When Meta Golding heard the makers of “Behind the Movement” were interested in casting her as Rosa Parks, it felt like the opportunity of a lifetime.
“As an actor, you hope and pray that you will get a chance to play an icon, someone who really affected history,” says the actress, whose credits include two “Hunger Games” movies. “I was like, ‘Of course, I will read it!’ ”
“Behind The Movement” premieres at 7 p.m. Sunday on the TV One network. Set in 1955 during the days preceding the Montgomery bus boycott, it chronicles the behind-the-scenes story of how Parks sparked a landmark civil rights protest by refusing to give up her seat in the “colored section” to white passengers.
The ensemble cast includes Isaiah Washington, Loretta Devine and Roger Guenveur Smith as Raymond Parks, the husband concerned for his wife Rosa’s safety. Actor Shaun Clay plays Martin Luther King Jr., then a 26-year-old reverend who emerged as a national figure during the boycott.
“Behind the Movement” shows the complexities of a moment that’s sometimes been reduced in the retelling to Parks being too weary to move. It reveals her background in activism, the thought put into choosing her arrest as the boycott’s catalyst, and the intense planning and strategy involved in the protest, which became a year-long campaign.
The boycott eventually ended when the Supreme Court upheld a lower court decision that racially segregated seating violated the 14th Amendment guaranteeing all citizens equal protection under the law.
Nearly two weeks ago, the movie was screened at the Rosa Parks Museum of Montgomery, Alabama. At the special event, TV One executive D’Angela Proctor talked about how other film depictions of Parks haven’t quite done her full justice.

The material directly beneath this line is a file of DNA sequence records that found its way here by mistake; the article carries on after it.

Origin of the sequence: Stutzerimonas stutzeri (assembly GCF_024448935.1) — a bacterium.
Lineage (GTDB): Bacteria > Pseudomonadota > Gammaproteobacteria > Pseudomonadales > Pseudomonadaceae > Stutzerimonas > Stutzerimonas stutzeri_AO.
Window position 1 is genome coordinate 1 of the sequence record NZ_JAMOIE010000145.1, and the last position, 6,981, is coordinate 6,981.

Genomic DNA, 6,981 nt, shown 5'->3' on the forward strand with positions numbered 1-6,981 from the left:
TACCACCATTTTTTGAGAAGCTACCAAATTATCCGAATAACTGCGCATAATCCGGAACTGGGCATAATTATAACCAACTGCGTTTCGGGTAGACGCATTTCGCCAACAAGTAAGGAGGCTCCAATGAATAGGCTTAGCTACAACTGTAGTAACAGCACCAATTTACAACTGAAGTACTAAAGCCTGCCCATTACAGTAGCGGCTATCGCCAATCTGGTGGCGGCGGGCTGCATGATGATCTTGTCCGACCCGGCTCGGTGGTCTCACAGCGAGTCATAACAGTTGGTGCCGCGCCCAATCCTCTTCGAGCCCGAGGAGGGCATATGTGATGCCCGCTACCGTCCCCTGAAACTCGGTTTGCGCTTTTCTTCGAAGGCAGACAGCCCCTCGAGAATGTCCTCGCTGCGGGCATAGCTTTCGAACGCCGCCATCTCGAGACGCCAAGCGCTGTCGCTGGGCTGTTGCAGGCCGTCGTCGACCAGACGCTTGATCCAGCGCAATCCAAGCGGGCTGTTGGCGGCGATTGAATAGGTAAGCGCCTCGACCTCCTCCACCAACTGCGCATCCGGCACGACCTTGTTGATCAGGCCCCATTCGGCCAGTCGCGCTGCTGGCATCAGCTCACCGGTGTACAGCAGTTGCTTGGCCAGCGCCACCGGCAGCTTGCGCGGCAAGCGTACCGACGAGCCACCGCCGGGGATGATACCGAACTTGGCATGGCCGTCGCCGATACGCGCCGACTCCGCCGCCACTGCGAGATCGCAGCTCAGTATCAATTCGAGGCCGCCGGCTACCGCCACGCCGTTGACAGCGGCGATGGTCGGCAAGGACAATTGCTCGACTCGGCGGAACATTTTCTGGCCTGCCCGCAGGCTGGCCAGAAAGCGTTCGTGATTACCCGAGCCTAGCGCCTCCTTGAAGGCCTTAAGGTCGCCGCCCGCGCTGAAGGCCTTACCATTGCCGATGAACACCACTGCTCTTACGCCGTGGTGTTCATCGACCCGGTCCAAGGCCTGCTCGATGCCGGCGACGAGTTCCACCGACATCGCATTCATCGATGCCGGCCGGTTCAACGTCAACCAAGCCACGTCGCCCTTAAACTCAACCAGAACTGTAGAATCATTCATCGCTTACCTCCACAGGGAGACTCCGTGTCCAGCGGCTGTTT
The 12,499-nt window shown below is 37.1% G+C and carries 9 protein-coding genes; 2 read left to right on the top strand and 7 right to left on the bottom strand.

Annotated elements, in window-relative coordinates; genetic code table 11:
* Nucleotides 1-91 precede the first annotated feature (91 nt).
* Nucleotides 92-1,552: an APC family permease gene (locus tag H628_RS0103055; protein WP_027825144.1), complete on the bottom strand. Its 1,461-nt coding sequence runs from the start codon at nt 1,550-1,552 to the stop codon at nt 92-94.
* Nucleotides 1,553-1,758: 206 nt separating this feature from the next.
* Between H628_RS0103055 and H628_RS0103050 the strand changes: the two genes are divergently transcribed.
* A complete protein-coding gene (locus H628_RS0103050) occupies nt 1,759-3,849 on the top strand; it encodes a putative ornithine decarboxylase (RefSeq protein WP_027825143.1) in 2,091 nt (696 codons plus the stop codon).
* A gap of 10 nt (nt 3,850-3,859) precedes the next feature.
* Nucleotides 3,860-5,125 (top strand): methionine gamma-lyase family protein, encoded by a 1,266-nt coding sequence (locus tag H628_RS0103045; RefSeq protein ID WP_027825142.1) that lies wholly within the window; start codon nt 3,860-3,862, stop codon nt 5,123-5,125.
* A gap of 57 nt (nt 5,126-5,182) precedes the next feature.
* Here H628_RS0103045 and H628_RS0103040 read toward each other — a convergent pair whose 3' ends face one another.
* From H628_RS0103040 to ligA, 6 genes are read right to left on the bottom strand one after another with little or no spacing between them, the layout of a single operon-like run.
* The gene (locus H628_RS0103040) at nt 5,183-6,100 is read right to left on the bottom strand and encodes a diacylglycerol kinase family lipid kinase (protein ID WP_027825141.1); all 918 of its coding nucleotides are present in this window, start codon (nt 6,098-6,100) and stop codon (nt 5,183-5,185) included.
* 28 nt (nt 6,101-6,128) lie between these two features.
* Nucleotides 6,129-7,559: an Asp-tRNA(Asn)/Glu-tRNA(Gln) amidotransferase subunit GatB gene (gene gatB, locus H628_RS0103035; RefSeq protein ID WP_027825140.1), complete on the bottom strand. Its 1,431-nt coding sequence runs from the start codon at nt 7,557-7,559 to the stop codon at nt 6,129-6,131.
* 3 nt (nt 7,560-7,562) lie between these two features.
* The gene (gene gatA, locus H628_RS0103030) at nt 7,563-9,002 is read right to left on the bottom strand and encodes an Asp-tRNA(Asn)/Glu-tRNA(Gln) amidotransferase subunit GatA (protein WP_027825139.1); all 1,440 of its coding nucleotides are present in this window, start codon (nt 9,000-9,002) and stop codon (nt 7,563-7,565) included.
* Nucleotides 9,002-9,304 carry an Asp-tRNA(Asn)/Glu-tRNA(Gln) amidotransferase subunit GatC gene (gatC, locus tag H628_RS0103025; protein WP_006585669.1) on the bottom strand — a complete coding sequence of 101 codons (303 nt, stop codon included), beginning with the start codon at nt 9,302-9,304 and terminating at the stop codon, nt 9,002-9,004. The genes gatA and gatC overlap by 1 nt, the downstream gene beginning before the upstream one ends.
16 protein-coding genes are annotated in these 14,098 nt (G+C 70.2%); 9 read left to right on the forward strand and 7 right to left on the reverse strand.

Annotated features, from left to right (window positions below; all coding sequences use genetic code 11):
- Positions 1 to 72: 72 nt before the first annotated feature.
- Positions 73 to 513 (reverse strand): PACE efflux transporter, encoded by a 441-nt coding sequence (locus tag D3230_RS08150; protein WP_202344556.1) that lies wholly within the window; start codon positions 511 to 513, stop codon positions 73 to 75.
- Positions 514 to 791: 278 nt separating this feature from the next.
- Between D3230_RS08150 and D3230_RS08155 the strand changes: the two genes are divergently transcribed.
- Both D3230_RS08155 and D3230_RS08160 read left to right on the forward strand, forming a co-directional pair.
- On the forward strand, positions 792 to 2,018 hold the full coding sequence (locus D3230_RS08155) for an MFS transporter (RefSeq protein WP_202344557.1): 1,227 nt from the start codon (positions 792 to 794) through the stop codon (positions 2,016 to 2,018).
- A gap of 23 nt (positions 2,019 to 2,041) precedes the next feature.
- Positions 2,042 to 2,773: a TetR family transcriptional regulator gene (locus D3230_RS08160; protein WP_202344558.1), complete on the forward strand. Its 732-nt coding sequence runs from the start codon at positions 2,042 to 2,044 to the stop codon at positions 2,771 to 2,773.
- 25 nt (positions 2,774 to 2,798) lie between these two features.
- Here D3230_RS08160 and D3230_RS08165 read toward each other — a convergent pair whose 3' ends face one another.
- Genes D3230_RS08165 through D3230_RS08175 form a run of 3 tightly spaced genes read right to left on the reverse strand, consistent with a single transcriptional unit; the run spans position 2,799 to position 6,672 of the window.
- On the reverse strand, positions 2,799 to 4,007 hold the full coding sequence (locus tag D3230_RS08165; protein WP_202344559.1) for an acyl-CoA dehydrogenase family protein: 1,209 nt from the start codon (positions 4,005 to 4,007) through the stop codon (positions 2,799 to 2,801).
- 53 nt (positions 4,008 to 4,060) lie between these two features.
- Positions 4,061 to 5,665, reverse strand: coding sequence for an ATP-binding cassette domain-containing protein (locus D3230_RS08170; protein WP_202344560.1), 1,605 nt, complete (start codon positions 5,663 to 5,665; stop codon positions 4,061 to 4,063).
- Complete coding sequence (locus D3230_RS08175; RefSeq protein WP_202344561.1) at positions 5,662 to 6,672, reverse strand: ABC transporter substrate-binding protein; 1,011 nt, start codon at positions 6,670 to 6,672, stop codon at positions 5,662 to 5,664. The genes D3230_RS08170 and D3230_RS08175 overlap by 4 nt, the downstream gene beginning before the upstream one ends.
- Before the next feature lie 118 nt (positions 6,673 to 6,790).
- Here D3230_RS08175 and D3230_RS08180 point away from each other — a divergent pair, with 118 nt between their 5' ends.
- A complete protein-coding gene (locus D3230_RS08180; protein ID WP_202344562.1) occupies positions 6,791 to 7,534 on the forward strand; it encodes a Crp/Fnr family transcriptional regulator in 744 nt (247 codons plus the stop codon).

“I don’t think that a lot of people knew that Rosa wasn’t tired. She was sick and tired,” said Proctor according to the Montgomery Advertiser.
Golding echoes those sentiments, noting that Parks had spent years working for justice before the bus incident.
“She’d been fighting for civil rights for her entire adult life. By the time this happened, it was just so much being built up. In the moment to moment thing, it’s one person saying no. Just no.”
Golding has had numerous credits on TV series and films and recurring parts on “Criminal Minds” and “C.S.I.: Crime Scene Investigation.” She portrayed a fierce, knife-wielding antagonist in “The Hunger Games: Catching Fire” and “The Hunger Games: Mockingjay – Part 2.”
The Cornell University alum, who majored in political science, speaks four languages and grew up living in countries around the globe as her parents worked for food relief groups. For the Parks role, she took a deep dive into the available research, reading everything about her she could get her hands on and watching archival interviews.
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SOURCE: Detroit Free Press – Julie Hinds